In February, I posted about the Fine Romance I'm having with an elementary school. Two months in and we're still honeymooning, thank you very much. I still have a lot to learn, but I'm settling in nicely.
One of the teachers remarked about the "love notes" (her term) I leave in their mailboxes. You see, most of the time when I'm in classrooms right now, it isn't because I've been specifically invited. To be sure, the teachers are always gracious and they are used to having a coach around---but I am still imposing myself on their space. Meanwhile, there is always this underlying fear that a coach is the principal's lackey, sent there to spy and report on all of the ways the teacher is miserably failing in the classroom. The simple fact is that I am not anyone's boss and I am certainly not their evaluator. Whatever I see happening in their rooms---for better or worse---is a lot like being in Vegas: it stays there. Anyway, knowing all of this, I have been taking a few minutes after a classroom visit to write a thank you note. One thing I understand is that teachers feel unappreciated. Even if the kids adore you, they wear you down each day. Demands from parents and administration leave less time to be creative with lesson planning. And most of the time, when you are doing the very best you can---no other adults are around to see that...let alone say "Thank you."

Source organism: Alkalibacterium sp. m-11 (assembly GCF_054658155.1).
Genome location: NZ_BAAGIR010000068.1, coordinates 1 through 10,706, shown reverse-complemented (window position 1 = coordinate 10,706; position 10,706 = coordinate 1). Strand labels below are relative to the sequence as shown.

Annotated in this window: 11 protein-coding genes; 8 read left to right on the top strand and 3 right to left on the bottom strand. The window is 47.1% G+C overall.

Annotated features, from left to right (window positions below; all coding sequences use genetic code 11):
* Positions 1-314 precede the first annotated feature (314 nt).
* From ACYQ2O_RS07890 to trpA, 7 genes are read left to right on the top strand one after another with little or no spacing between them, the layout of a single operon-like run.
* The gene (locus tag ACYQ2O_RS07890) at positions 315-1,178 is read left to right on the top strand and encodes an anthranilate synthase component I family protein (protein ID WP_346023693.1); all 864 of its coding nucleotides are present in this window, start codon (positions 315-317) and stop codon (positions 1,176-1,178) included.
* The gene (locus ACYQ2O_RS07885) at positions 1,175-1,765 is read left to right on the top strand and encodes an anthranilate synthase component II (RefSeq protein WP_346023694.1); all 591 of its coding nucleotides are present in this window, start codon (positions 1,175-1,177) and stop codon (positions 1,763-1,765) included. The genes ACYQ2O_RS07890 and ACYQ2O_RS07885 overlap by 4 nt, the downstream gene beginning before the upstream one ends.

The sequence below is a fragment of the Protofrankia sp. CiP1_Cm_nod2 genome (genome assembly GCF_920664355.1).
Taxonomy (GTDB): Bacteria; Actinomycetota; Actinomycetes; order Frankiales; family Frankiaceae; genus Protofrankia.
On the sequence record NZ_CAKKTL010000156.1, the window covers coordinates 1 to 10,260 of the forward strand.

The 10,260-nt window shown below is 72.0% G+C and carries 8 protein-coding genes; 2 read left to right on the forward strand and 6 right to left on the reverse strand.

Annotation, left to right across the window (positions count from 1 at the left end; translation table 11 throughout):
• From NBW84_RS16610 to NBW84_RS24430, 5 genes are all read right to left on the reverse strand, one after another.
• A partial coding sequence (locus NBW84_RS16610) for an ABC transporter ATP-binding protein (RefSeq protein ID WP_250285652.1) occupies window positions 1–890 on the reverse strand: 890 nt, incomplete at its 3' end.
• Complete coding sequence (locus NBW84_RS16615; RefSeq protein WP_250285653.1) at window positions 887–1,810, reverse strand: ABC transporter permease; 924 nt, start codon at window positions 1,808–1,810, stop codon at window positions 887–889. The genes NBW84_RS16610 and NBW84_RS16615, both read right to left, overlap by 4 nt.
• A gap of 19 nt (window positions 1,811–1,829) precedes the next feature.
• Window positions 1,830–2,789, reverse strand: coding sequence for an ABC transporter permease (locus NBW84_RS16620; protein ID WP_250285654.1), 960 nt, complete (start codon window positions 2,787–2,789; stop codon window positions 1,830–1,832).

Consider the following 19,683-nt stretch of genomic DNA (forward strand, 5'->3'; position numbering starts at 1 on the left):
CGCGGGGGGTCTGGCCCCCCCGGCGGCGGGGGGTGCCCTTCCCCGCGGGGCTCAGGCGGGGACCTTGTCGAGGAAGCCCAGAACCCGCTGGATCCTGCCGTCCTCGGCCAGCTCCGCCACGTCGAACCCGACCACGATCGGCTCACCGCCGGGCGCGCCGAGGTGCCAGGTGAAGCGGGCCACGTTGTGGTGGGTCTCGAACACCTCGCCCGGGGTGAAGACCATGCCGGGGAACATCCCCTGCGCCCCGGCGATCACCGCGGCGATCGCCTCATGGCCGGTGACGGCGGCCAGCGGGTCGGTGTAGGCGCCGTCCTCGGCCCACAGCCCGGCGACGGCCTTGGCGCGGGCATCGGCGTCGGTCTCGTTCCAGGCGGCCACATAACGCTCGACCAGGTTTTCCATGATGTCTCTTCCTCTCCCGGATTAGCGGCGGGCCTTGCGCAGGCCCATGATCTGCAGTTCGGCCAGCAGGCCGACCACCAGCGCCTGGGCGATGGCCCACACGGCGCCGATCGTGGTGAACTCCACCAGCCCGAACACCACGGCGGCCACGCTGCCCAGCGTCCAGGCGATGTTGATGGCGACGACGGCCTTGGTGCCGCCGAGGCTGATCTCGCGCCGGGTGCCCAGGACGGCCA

The teachers are wishing that their principal would do something tangible like this. They have a need to be wooed and romanced---in a professional sense, of course. Everyone has settled into a comfortable relationship and they're hungry for that little spark again. They want signs that what they're doing is meaningful and appreciated. It's not always enough to know inside that you're teaching you're heart out and have the quiet acceptance of your peers and boss. We need someone to notice that we've done something new with our instruction...to be reassured that our partners don't want someone else. Their teacher hearts need nurturing. I'll see what I can do to talk to the admin and nudge him toward more reminders of this nature. He's a good soul. I know that if I call his attention to this and provide him with some ideas, he'll do the right thing by his staff.
As I've been pondering all this, I wondered if there's something more missing. I think that schools have become impersonal places to work. We are so worried about the professional image we give that we don't pay attention to the human elements lying underneath. I'm not sure what to do about that, except to spend time with each conversation asking about home life, special interests, and so on. Do I encourage a once-a-month potluck lunch for people to share a favourite recipe? Can I offer some activities (walking around the track after school, the occasional stitch-and-bitch...) without appearing like a cruise director?
What would honor you as a person within your professional life?